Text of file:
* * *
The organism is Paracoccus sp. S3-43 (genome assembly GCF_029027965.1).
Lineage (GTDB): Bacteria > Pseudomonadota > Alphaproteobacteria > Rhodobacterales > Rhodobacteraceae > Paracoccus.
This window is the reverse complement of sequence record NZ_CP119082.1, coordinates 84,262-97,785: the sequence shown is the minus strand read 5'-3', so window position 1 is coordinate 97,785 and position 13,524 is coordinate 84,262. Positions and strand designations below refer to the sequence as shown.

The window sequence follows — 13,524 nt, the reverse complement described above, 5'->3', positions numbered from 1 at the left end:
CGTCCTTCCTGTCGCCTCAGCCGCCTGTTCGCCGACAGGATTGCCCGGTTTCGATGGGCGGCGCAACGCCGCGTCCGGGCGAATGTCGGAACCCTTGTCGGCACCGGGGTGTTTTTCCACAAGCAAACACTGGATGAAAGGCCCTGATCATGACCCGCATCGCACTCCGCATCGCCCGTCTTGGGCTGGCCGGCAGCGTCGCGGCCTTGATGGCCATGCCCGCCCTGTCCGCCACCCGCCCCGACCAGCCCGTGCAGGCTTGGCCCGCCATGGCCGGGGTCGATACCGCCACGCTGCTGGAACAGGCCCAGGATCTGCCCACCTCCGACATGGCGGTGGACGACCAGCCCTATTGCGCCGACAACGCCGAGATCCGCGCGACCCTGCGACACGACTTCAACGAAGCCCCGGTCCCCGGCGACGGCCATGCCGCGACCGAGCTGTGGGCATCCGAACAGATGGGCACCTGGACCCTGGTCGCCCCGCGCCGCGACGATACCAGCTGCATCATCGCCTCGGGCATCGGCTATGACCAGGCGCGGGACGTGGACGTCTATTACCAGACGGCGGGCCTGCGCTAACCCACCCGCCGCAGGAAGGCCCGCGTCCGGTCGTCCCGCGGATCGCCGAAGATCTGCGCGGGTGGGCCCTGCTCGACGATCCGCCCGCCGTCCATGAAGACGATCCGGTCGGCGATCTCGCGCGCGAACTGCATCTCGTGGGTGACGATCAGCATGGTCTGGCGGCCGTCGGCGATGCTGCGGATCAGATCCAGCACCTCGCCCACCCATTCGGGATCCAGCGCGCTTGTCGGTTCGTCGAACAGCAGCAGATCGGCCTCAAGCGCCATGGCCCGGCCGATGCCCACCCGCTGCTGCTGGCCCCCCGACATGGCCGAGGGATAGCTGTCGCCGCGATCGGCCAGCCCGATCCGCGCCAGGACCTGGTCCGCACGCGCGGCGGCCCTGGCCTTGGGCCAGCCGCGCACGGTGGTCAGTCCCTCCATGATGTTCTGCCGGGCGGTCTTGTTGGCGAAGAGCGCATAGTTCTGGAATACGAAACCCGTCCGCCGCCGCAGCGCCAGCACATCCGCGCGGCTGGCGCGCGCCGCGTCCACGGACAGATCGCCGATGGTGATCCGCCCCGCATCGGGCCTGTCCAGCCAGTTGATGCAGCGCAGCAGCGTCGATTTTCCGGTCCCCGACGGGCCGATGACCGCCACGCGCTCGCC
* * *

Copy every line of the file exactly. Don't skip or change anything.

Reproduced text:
The organism is Paracoccus sp. S3-43 (genome assembly GCF_029027965.1).
Lineage (GTDB): Bacteria > Pseudomonadota > Alphaproteobacteria > Rhodobacterales > Rhodobacteraceae > Paracoccus.
This window is the reverse complement of sequence record NZ_CP119082.1, coordinates 84,262-97,785: the sequence shown is the minus strand read 5'-3', so window position 1 is coordinate 97,785 and position 13,524 is coordinate 84,262. Positions and strand designations below refer to the sequence as shown.

The window sequence follows — 13,524 nt, the reverse complement described above, 5'->3', positions numbered from 1 at the left end:
CGTCCTTCCTGTCGCCTCAGCCGCCTGTTCGCCGACAGGATTGCCCGGTTTCGATGGGCGGCGCAACGCCGCGTCCGGGCGAATGTCGGAACCCTTGTCGGCACCGGGGTGTTTTTCCACAAGCAAACACTGGATGAAAGGCCCTGATCATGACCCGCATCGCACTCCGCATCGCCCGTCTTGGGCTGGCCGGCAGCGTCGCGGCCTTGATGGCCATGCCCGCCCTGTCCGCCACCCGCCCCGACCAGCCCGTGCAGGCTTGGCCCGCCATGGCCGGGGTCGATACCGCCACGCTGCTGGAACAGGCCCAGGATCTGCCCACCTCCGACATGGCGGTGGACGACCAGCCCTATTGCGCCGACAACGCCGAGATCCGCGCGACCCTGCGACACGACTTCAACGAAGCCCCGGTCCCCGGCGACGGCCATGCCGCGACCGAGCTGTGGGCATCCGAACAGATGGGCACCTGGACCCTGGTCGCCCCGCGCCGCGACGATACCAGCTGCATCATCGCCTCGGGCATCGGCTATGACCAGGCGCGGGACGTGGACGTCTATTACCAGACGGCGGGCCTGCGCTAACCCACCCGCCGCAGGAAGGCCCGCGTCCGGTCGTCCCGCGGATCGCCGAAGATCTGCGCGGGTGGGCCCTGCTCGACGATCCGCCCGCCGTCCATGAAGACGATCCGGTCGGCGATCTCGCGCGCGAACTGCATCTCGTGGGTGACGATCAGCATGGTCTGGCGGCCGTCGGCGATGCTGCGGATCAGATCCAGCACCTCGCCCACCCATTCGGGATCCAGCGCGCTTGTCGGTTCGTCGAACAGCAGCAGATCGGCCTCAAGCGCCATGGCCCGGCCGATGCCCACCCGCTGCTGCTGGCCCCCCGACATGGCCGAGGGATAGCTGTCGCCGCGATCGGCCAGCCCGATCCGCGCCAGGACCTGGTCCGCACGCGCGGCGGCCCTGGCCTTGGGCCAGCCGCGCACGGTGGTCAGTCCCTCCATGATGTTCTGCCGGGCGGTCTTGTTGGCGAAGAGCGCATAGTTCTGGAATACGAAACCCGTCCGCCGCCGCAGCGCCAGCACATCCGCGCGGCTGGCGCGCGCCGCGTCCACGGACAGATCGCCGATGGTGATCCGCCCCGCATCGGGCCTGTCCAGCCAGTTGATGCAGCGCAGCAGCGTCGATTTTCCGGTCCCCGACGGGCCGATGACCGCCACGCGCTCGCC